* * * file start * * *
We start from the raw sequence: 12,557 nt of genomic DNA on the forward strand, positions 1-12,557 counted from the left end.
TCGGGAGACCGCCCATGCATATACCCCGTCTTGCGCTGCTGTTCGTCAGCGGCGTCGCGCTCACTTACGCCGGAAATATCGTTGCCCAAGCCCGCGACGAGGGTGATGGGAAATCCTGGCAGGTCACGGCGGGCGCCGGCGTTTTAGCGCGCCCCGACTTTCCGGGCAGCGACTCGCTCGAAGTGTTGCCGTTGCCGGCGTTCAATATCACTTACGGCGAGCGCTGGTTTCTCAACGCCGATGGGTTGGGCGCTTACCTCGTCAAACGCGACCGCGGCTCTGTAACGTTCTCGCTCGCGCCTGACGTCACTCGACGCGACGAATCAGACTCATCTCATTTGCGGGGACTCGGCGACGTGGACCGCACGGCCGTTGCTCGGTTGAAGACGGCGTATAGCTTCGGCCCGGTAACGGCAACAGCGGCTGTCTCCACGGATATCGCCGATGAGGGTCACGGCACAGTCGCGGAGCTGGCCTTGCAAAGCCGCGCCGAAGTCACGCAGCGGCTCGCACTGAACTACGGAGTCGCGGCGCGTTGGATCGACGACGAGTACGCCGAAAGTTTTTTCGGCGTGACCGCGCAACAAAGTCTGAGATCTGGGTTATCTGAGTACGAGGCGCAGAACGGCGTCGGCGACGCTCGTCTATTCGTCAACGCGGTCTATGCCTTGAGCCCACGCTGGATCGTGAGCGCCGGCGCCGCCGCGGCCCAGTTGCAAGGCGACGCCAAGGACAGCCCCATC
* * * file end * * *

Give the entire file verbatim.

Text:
We start from the raw sequence: 12,557 nt of genomic DNA on the forward strand, positions 1-12,557 counted from the left end.
TCGGGAGACCGCCCATGCATATACCCCGTCTTGCGCTGCTGTTCGTCAGCGGCGTCGCGCTCACTTACGCCGGAAATATCGTTGCCCAAGCCCGCGACGAGGGTGATGGGAAATCCTGGCAGGTCACGGCGGGCGCCGGCGTTTTAGCGCGCCCCGACTTTCCGGGCAGCGACTCGCTCGAAGTGTTGCCGTTGCCGGCGTTCAATATCACTTACGGCGAGCGCTGGTTTCTCAACGCCGATGGGTTGGGCGCTTACCTCGTCAAACGCGACCGCGGCTCTGTAACGTTCTCGCTCGCGCCTGACGTCACTCGACGCGACGAATCAGACTCATCTCATTTGCGGGGACTCGGCGACGTGGACCGCACGGCCGTTGCTCGGTTGAAGACGGCGTATAGCTTCGGCCCGGTAACGGCAACAGCGGCTGTCTCCACGGATATCGCCGATGAGGGTCACGGCACAGTCGCGGAGCTGGCCTTGCAAAGCCGCGCCGAAGTCACGCAGCGGCTCGCACTGAACTACGGAGTCGCGGCGCGTTGGATCGACGACGAGTACGCCGAAAGTTTTTTCGGCGTGACCGCGCAACAAAGTCTGAGATCTGGGTTATCTGAGTACGAGGCGCAGAACGGCGTCGGCGACGCTCGTCTATTCGTCAACGCGGTCTATGCCTTGAGCCCACGCTGGATCGTGAGCGCCGGCGCCGCCGCGGCCCAGTTGCAAGGCGACGCCAAGGACAGCCCCATC